# Part of the Whole getting 83.66667 instead of 91.15

#1

Getting 83.8666666667 instead of what they are expecting: 91.15

I'm really just not sure what the issue with my code is

``````lloyd = {
"name": "Lloyd",
"homework": [90.0, 97.0, 75.0, 92.0],
"quizzes": [88.0, 40.0, 94.0],
"tests": [75.0, 90.0]
}
alice = {
"name": "Alice",
"homework": [100.0, 92.0, 98.0, 100.0],
"quizzes": [82.0, 83.0, 91.0],
"tests": [89.0, 97.0]
}
tyler = {
"name": "Tyler",
"homework": [0.0, 87.0, 75.0, 22.0],
"quizzes": [0.0, 75.0, 78.0],
"tests": [100.0, 100.0]
}

def average(numbers):
total = sum(numbers)
total = float(total) / len(numbers)

def get_average(student):
return 0.10 * average(student["homework"]) + 0.30 * average(student["quizzes"]) + 0.60 * average(student["tests"])

if score >= 90.0:
return "A"
elif score >= 80 and score < 90:
return "B"
elif score >= 70 and score < 80:
return "C"
elif score >= 60 and score < 70:
return "D"
else:
return "F"

class_list = [lloyd, alice, tyler]

def get_class_average(students):
results = []
for students in class_list:
results.append(get_average(students))
return average(results)
print get_class_average(classs)``````

#2

Do the math manually and see which number you agree with.
If you disagree with your program then the next thing to do is find out what it did - you can do this by adding prints for each action it carries out and then comparing the output to how you'd be doing it.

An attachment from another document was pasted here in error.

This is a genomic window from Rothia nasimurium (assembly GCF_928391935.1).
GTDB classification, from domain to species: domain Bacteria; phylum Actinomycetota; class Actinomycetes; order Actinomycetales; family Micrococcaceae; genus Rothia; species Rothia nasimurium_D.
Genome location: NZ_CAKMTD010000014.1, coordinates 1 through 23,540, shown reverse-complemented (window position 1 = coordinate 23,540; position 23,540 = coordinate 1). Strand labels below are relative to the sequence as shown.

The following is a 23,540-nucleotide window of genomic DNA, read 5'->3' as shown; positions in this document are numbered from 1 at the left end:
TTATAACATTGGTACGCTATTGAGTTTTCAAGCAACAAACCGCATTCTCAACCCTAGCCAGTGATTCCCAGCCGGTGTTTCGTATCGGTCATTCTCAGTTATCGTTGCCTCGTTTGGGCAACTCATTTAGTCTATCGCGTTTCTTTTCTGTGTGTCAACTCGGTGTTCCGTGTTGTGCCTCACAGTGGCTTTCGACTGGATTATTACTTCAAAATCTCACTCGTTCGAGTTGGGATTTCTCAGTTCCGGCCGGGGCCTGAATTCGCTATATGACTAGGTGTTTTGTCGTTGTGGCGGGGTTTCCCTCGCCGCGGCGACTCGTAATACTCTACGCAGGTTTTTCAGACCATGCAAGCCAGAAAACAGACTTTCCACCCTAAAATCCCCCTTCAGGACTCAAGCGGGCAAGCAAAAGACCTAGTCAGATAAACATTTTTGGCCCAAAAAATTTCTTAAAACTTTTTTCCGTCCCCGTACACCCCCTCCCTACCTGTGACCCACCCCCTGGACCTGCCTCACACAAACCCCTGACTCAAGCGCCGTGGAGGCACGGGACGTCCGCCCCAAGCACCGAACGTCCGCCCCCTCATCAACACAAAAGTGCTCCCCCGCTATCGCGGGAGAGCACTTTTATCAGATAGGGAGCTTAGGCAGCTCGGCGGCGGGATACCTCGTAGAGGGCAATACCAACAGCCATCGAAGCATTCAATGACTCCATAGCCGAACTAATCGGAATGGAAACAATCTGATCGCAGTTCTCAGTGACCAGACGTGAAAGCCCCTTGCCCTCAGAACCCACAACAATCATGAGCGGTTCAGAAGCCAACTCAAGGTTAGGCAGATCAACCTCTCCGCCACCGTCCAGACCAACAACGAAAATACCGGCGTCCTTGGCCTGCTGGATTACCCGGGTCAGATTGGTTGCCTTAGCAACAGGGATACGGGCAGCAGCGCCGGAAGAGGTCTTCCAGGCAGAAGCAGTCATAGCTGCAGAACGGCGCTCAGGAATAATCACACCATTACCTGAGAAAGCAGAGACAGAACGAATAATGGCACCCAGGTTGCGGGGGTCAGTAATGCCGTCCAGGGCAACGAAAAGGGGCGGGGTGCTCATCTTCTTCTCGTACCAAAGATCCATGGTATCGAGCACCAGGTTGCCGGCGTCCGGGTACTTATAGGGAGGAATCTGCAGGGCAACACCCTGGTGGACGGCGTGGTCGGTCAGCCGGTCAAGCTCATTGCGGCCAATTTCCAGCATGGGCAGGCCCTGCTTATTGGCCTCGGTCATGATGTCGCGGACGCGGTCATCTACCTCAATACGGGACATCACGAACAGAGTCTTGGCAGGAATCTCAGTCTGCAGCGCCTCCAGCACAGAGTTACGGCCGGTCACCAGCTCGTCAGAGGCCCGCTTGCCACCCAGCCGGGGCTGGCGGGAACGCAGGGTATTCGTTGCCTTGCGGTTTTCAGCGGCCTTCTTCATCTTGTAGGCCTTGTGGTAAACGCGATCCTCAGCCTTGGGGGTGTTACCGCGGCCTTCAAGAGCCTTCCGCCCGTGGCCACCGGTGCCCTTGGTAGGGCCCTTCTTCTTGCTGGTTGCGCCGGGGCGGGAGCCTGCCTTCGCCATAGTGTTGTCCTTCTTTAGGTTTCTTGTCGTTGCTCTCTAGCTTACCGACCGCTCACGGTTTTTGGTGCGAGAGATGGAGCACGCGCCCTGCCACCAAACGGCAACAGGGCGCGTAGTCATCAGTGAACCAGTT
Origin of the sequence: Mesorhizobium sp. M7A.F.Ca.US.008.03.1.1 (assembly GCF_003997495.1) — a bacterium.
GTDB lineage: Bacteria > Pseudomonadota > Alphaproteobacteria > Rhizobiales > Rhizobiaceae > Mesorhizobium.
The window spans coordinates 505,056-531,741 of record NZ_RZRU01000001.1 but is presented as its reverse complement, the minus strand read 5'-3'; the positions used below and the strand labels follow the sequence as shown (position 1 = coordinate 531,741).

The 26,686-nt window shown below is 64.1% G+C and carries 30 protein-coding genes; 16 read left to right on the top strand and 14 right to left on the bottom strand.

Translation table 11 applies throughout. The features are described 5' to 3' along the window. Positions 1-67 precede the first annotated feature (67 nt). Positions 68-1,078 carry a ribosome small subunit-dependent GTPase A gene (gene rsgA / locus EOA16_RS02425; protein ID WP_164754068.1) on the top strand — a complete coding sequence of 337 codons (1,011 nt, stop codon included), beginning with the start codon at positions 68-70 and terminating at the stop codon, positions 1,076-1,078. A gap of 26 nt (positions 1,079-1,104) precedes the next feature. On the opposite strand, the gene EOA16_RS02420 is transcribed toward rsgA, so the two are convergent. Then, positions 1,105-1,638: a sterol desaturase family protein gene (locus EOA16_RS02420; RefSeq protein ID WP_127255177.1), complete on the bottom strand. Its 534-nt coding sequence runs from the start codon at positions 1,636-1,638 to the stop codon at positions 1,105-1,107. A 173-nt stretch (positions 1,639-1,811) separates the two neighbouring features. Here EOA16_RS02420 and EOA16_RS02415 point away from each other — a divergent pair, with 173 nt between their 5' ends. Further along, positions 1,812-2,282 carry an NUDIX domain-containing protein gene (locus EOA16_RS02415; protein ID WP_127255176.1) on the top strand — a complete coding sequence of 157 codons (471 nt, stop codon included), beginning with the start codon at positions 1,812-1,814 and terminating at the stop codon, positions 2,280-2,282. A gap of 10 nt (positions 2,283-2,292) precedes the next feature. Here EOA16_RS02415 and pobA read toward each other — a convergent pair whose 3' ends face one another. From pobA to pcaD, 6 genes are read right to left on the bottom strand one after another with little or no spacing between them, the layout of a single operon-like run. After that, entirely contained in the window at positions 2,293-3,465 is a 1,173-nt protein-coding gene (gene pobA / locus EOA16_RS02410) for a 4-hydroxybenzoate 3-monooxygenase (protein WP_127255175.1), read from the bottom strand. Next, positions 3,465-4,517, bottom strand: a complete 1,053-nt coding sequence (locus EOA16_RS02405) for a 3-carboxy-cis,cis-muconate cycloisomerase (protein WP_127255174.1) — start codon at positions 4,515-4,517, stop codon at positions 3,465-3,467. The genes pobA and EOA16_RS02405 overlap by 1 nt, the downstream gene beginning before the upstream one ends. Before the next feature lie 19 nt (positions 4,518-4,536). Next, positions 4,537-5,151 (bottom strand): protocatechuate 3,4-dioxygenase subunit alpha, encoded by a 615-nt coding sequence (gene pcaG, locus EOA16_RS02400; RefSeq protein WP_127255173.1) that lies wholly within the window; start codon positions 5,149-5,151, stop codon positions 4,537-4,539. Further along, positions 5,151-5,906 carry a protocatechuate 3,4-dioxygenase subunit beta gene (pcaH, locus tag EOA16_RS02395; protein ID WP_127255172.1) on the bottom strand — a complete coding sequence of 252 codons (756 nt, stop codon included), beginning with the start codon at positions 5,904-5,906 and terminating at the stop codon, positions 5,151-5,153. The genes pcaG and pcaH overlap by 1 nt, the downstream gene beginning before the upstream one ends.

If you agree with the program then you wrote the code correctly to your understanding, but your understanding is wrong. You can then re-read the instructions and if that still doesn't help then you've got a much more specific question to ask where you can describe what you understand and someone can easily point out where you go wrong similiar to how you'd otherwise point out how your program's prints are going wrong

#3

I did the math, I got 83.66666667, but other people have passed this, so maybe I did something wrong? I keep looking through it and can't see any issues, maybe I'm just calculating for the wrong thing?

#4

I believe that the error message from codecademy says what the input is

#5

Consider your result of `get_class_average("elephant")`

#6

says elephant is not defined, which.. I would agree with.
apologies, last line of my code print get_class_average(classs) should be get_class_average(class_list)

#7

No, it doesn't, you wrote something else, "elephant" is a value, it is a definition by itself, it can't be undefined

#8

#9

oh duh, didn't have the quotations. Now I'm uber confused.

#10

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